A study published today in the journal Neuroscience, journal of the International Brain Research Organization, confirmed that exercise increases the chemical BDNF – brain-derived neurotrophic factor – in the hippocampus, a curved, elongated ridge in the brain that controls learning and memory. BDNF is involved in protecting and producing neurons in the hippocampus.
"When you exercise, it's been shown you release BDNF," said study co-author Justin Rhodes, Ph.D., a postdoctoral fellow in the Department of Behavioral Neuroscience at OHSU's School of Medicine and at the Veterans Administration Medical Center in Portland. "BDNF helps support and strengthen synapses in the brain. We find that exercise increases these good things."
Mice bred for 30 generations to display increased voluntary wheel running behavior – an "exercise addiction" – showed higher amounts of BDNF than normal, sedentary mice. In fact, the BDNF concentration in the active mice increased by as much as 171 percent after seven nights of wheel running.
"These mice are more active than wild mice," Rhodes said, referring to the mice as small and lean, and seemingly "addicted" to exercise. "Wheel running causes a huge amount of activity in the hippocampus. The more running, the more BDNF."
In a study Rhodes also co-authored that extends these findings, to be published in the October edition of the American Psychological Association journal Behavioral Neuroscience, scientists demonstrated that not only do the mice display more of this "good" BDNF chemical in the hippocampus, they grow more neurons there as well.
But those high levels of BDNF and neurogenesis don't necessarily mean an exercise addict learns at a faster rate, Rhodes said. According to the Behavioral Neuroscience study, the running addict, compared with the normal-running, control mice, perform "terribly" when attempting to navigate around a maze.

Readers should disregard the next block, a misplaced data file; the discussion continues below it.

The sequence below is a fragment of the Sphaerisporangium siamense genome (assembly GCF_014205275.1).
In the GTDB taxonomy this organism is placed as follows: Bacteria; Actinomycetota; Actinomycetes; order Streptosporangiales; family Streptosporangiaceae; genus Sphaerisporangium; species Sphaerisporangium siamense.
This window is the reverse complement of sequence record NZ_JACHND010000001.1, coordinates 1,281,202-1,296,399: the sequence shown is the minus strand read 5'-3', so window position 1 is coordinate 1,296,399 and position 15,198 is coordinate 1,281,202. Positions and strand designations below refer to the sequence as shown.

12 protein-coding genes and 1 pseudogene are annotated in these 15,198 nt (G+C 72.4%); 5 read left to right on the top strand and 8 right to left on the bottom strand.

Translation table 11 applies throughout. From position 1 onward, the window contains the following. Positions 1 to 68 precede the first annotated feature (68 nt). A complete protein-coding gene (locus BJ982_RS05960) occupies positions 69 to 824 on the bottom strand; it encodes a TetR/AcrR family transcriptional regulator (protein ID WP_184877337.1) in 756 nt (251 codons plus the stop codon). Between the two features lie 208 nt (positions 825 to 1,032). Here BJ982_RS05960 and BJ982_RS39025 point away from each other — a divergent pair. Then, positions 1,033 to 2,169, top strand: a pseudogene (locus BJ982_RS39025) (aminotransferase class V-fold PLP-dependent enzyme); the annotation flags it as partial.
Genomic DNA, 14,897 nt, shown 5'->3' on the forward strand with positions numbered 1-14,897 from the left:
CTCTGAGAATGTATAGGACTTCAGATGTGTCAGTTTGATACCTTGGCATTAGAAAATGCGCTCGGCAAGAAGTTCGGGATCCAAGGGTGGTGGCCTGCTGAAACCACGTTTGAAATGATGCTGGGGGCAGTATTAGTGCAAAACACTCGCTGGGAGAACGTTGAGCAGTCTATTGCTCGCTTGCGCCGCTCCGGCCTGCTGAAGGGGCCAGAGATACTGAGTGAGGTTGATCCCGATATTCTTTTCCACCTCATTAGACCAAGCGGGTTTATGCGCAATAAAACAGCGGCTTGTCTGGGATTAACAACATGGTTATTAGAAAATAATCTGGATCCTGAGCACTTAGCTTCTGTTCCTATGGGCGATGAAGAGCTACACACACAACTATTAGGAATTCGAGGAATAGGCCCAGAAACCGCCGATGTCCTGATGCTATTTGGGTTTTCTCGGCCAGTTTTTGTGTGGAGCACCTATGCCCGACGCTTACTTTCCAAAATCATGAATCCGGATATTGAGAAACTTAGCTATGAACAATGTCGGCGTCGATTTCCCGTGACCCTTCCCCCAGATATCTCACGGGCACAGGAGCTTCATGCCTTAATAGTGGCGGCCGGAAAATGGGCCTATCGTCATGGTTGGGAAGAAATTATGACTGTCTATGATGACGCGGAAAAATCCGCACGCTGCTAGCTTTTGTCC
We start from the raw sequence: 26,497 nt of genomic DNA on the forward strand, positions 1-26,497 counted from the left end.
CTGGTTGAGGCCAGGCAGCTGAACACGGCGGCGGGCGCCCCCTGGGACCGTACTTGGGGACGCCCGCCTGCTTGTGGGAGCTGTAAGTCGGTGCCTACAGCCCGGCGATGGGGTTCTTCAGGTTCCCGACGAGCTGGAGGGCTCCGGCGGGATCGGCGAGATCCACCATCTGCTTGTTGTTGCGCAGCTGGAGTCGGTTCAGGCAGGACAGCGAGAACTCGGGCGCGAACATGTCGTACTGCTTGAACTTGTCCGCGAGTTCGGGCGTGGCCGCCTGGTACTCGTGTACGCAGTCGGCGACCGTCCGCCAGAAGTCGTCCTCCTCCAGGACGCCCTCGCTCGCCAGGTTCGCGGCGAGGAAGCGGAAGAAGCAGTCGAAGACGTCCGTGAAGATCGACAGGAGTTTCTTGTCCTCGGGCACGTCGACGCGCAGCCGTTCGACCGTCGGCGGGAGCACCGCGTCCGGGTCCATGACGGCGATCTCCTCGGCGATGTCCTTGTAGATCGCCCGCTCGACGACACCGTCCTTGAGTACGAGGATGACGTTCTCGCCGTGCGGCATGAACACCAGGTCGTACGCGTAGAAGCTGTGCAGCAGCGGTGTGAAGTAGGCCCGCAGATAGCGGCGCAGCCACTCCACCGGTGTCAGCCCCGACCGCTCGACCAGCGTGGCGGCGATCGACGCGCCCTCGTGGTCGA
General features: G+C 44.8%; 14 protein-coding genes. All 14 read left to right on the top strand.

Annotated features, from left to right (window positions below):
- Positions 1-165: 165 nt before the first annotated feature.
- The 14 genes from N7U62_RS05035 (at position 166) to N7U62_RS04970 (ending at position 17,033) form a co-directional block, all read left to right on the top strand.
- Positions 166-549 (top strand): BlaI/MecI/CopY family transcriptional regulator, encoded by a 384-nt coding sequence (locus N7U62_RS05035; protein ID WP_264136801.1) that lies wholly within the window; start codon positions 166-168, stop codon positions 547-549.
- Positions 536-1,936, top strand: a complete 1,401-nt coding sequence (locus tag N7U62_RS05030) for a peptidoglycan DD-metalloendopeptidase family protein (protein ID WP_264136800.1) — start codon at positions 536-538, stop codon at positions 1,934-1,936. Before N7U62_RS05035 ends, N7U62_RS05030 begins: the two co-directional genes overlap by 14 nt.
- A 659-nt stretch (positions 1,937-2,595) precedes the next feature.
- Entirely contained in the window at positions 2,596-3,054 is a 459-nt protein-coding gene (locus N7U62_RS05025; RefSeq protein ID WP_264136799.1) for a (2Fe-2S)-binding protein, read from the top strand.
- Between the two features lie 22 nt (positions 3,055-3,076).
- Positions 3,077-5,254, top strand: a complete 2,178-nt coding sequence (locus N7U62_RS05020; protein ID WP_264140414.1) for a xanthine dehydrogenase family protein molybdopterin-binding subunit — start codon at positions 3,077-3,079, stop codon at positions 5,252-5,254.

"These studies are focusing on the effects of exercise itself on chemicals known to protect and strengthen synapses," Rhodes explained. "But too much of it is not necessarily a good thing."
High runners tend to "max out" in the production of the BDNF and neurogenesis, Rhodes said. And that topping-out effect may be what prevents learning.
A high-running mouse's inability to learn as well as a normal mouse could be due to less biological reasons, Rhodes points out. "It is possible that they're so focused on running, they can't think of anything else," he said.
Rhodes and colleagues at the University of Wisconsin at Madison, the University of California at Riverside and The Salk Institute also emphasize that the functional significance of the exercise-induced increases in BDNF and neurogenesis is not known.
Rhodes suggests that when a high-running mouse exercises, stress is placed on its hippocampus and the development of new neurons becomes a protective response. No one has yet tested whether hyperactive wheel running exercise actually kills or damages neurons in the hippocampus, he said.
"The reason why these good things are happening is they may clean up some of the mess," he said. "Knowing that, you wouldn't expect high runners to get any benefit from it."
One thing is clear: Exercise greatly activates the hippocampus. Rhodes and his colleagues have conducted research that also shows the intensity of exercise is linearly related to the number of neurons that are activated in a subregion of the hippocampus called the dentate gyrus.
In addition, they have demonstrated that when mice are kept from their normal running routine, brain regions involved in craving for natural rewards such as food, sex and drugs of abuse become activated. It is allowing Rhodes to study the relationship between natural craving, like hunger, and drug craving due to a pathological addiction.
"The point is to characterize what makes drug craving different from natural craving at the level of the genes and neuronal substrates involved so that, eventually, a pharmaceutical therapy can be designed to target the pathology," Rhodes said.